Because of the strenuous nature of combat jobs (armor, artillery, and engineers, as well as infantry) there are physical standards for these occupations. The U.S. military calls it a profile and if you do not have the physical profile for a job, you can’t have it. Thus while many men are not physically fit for the infantry, nearly all women are. For example, 55 percent of women cannot do the three pull-ups required in the physical fitness test, compared to only one percent of men. Some women could meet the physical standards and be eager to have the job. But Western nations (including Canada) that have sought to recruit physically qualified female candidates for the infantry found few volunteers and even fewer who could meet the profile and pass the training. So while it is theoretically possible that there are some women out there who could handle the physical requirements, none have so far come forward to volunteer for infantry duty. A recent survey of female soldiers in the U.S. Army found that over 92 percent would not be interested in having an infantry job. Over two years of American research into the matter concluded that about three percent of women could be trained to the point where they were at the low end of the physically “qualified” people (male or female) for infantry combat. What that bit of data ignores is how many of those physically strong women would want a career in the infantry or special operations. There would be a few, but for the politicians who want women represented in infantry units this would smack of tokenism. Moreover this comes at a time when physical standards for American infantry and special operations troops have been increasing, because this was found to produce more effective troops and lower American casualties.

 

When the U.S. used conscription the infantry ended up with a lot of less-muscular and enthusiastic men in the infantry. Allowances were made for this, but for elite units (paratroopers, commandos) there were no corners cut and everyone had to volunteer and meet high physical standards. That made a very noticeable difference in the combat abilities of the elite unit. Now all infantry are recruited to those old elite standards and it would wreck morale and decrease the number of male volunteers if it was mandated that some less physically qualified women be able to join infantry units. This doesn’t bother a lot of politicians but it does bother the guys out there getting shot at.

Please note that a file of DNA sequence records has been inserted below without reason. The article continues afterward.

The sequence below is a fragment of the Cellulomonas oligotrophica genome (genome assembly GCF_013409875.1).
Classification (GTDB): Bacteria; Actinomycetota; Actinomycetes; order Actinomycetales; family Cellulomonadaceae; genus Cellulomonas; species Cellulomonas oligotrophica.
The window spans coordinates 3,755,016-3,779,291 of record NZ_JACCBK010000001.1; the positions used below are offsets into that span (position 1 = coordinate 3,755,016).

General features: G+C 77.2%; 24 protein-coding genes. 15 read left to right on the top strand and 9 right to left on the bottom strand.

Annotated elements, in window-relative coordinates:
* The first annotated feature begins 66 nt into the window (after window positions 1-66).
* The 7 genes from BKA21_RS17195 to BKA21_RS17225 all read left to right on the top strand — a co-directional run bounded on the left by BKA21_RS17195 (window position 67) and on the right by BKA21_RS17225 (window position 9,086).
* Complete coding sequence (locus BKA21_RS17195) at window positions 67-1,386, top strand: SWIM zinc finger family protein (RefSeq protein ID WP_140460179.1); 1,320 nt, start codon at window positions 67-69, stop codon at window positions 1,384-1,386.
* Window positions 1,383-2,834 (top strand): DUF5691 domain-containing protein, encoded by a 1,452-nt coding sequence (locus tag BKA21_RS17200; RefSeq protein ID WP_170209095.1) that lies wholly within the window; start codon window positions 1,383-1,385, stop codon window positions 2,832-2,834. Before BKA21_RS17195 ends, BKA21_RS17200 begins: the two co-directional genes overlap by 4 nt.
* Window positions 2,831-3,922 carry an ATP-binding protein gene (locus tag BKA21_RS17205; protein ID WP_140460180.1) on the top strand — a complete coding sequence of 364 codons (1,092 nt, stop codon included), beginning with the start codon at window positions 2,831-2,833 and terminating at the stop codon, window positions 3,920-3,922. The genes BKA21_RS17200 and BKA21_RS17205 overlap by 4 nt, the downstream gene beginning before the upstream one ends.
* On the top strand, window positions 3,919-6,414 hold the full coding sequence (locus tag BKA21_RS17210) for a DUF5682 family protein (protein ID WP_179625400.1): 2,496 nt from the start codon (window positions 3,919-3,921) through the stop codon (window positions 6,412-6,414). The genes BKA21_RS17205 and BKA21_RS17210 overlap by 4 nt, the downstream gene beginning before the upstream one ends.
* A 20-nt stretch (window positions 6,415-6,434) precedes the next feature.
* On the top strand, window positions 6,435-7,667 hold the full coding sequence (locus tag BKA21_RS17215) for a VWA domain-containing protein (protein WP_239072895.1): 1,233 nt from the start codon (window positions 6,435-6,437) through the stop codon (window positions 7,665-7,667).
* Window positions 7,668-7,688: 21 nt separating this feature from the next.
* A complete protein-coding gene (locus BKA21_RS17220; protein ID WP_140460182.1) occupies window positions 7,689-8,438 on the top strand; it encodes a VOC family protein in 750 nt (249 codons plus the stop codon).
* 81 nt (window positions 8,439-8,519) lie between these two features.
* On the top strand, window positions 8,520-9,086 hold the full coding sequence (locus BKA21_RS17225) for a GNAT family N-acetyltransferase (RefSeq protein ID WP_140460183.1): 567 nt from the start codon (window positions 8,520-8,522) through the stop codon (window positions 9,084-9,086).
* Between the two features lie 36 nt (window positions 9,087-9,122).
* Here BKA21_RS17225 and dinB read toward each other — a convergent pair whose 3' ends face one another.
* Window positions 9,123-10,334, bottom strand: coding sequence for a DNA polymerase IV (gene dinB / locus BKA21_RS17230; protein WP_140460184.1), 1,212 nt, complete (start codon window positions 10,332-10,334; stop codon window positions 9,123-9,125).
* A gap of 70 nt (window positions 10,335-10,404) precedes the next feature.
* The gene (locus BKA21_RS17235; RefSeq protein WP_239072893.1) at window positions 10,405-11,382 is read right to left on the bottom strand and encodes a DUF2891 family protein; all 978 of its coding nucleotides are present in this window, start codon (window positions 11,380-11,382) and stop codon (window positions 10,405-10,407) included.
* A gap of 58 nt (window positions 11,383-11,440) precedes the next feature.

Meanwhile over the last century women have been increasingly a part of the military. In most Western nations over ten percent of military personnel are female. In the U.S. military it’s now 15 percent. A century ago it was under one percent (and most of those were nurses and other medical personnel). More women are in uniform now because there aren't enough qualified men, especially for many of the technical jobs armed forces now have to deal with. In the United States women became more of a presence in the armed forces after the military went all-volunteer in the 1970s. That led to more and more combat-support jobs being opened to women. This became popular within the military because the women were often better at these support jobs. This led to women being allowed to serve on American combat ships in 1994. In most NATO countries between 5-10 percent of sailors are women, while in Britain it is 10 percent, and in the United States 16 percent.

 

Once women were allowed to fly combat aircraft, it was only a matter of time before some of them rose to command positions. Currently, about ten percent of navy officers are female, as are nine percent of enlisted personnel. Only 4.2 percent of navy aviators (pilots) are women, as are 6.9 percent of flight officers (non-pilot aircrew). In the air force five percent of pilots are women. Women now command warships and air combat units (including fighter squadrons). Some women, and their political supporters, want to do the same thing in the infantry and special operations. If only the physical problems could be taken care of.

 

Advocates for women in combat also have to worry about combat casualties and the very well documented history of women in combat. During World War II over five million women served in the military worldwide. Although they suffered fewer losses than the men, several hundred thousand did die. These women were often exposed to combat, especially when fighting as guerillas or operating anti-aircraft guns and early warning systems in Russia, Germany, and Britain. Russia also used women as traffic cops near the front line, as snipers, and as combat pilots. They (especially the Russians) tried using them as tank crews and regular infantry, but that didn’t work out, a historical lesson lost on current proponents. Women were most frequently employed in medical and other support jobs. The few who served as snipers or pilots were very good at it.